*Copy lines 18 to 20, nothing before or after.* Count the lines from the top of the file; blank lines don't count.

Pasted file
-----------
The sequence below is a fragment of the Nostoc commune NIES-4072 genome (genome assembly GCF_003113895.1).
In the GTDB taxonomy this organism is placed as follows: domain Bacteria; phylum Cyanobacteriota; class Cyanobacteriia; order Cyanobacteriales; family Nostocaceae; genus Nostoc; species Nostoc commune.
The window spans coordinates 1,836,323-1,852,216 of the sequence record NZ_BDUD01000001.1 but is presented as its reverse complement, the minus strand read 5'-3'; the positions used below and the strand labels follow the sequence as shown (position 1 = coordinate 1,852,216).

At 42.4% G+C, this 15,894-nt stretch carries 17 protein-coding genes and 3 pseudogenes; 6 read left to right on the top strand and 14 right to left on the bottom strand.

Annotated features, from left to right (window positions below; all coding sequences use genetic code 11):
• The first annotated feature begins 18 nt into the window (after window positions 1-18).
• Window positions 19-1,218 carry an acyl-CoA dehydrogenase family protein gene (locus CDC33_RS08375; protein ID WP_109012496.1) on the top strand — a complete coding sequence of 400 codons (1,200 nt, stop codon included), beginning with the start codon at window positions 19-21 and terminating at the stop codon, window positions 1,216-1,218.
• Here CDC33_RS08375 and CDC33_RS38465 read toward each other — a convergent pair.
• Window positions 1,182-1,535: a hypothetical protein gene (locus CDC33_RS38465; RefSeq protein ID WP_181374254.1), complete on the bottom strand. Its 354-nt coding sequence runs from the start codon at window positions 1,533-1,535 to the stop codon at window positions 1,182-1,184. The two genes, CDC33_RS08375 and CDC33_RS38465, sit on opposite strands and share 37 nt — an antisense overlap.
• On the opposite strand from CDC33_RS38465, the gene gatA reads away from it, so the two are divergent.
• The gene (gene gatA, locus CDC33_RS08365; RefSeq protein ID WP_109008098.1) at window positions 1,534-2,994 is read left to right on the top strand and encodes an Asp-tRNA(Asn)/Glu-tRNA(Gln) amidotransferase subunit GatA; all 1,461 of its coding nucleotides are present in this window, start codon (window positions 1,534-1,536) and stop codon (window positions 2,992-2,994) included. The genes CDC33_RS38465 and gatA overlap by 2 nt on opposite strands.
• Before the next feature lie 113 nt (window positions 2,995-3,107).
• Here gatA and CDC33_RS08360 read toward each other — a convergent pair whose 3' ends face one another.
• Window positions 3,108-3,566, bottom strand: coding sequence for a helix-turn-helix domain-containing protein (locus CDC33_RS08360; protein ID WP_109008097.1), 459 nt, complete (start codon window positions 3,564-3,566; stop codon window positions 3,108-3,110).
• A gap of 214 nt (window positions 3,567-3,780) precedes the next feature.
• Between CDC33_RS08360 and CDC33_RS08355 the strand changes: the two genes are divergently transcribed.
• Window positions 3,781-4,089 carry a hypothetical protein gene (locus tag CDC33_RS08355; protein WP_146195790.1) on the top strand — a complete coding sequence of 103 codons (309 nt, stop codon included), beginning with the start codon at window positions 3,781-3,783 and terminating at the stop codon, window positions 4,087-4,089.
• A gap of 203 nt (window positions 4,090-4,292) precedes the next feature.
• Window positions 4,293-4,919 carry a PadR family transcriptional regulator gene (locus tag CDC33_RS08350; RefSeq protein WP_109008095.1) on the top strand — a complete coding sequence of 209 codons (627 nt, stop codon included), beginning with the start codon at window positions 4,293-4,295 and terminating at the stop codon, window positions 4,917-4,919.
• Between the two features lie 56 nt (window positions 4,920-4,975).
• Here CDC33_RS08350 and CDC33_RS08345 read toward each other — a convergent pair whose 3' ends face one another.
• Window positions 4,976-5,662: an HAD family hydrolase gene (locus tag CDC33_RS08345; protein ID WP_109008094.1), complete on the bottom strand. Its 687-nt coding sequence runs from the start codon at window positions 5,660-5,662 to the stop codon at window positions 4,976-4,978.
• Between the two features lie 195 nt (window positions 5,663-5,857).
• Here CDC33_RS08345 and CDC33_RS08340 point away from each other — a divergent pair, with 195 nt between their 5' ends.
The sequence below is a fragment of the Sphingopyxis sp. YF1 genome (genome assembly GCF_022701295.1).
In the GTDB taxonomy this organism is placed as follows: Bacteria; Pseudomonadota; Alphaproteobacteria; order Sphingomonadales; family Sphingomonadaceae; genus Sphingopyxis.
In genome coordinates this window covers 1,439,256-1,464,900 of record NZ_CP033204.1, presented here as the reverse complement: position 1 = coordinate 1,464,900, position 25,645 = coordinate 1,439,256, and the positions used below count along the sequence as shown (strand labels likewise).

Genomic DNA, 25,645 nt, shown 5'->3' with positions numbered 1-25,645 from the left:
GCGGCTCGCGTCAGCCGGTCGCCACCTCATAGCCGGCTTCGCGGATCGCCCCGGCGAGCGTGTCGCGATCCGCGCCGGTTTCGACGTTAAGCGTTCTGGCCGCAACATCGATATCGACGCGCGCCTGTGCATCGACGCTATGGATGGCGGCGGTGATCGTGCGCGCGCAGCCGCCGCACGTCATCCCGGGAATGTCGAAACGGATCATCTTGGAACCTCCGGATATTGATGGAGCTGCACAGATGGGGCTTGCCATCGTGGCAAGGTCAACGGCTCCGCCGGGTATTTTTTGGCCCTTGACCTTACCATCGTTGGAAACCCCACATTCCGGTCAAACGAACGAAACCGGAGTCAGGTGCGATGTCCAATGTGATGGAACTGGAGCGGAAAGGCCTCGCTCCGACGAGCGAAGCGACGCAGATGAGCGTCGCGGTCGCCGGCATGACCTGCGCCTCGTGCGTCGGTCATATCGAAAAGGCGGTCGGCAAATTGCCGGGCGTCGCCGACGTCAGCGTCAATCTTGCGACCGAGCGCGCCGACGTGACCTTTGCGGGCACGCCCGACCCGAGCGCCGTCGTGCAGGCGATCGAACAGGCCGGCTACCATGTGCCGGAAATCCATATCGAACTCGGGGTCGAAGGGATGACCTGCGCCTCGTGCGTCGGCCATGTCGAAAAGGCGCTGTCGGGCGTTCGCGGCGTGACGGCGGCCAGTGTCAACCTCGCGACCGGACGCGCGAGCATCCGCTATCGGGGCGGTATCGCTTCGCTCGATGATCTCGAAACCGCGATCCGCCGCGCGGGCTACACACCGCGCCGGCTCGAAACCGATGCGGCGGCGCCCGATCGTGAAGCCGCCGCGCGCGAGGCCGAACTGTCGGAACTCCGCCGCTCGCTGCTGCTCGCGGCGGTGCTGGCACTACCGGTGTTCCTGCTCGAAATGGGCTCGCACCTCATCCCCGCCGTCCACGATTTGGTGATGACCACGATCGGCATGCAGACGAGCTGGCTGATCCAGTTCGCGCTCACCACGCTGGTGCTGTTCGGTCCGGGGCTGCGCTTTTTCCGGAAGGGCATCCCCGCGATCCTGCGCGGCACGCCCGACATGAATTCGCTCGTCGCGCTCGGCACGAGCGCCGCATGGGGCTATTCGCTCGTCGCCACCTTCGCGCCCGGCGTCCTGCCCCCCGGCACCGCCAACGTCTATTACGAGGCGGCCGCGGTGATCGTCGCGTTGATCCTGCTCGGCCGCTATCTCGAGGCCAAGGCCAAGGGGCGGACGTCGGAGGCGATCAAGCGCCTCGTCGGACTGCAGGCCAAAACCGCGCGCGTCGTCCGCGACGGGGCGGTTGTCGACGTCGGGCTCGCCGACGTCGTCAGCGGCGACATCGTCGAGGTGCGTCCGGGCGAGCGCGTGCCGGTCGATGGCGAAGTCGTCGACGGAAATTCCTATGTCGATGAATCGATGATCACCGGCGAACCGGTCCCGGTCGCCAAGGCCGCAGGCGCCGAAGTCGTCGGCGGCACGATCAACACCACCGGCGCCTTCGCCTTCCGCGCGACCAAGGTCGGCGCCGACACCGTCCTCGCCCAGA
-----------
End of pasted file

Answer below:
• A gap of 203 nt (window positions 4,090-4,292) precedes the next feature.
• Window positions 4,293-4,919 carry a PadR family transcriptional regulator gene (locus tag CDC33_RS08350; RefSeq protein WP_109008095.1) on the top strand — a complete coding sequence of 209 codons (627 nt, stop codon included), beginning with the start codon at window positions 4,293-4,295 and terminating at the stop codon, window positions 4,917-4,919.
• Between the two features lie 56 nt (window positions 4,920-4,975).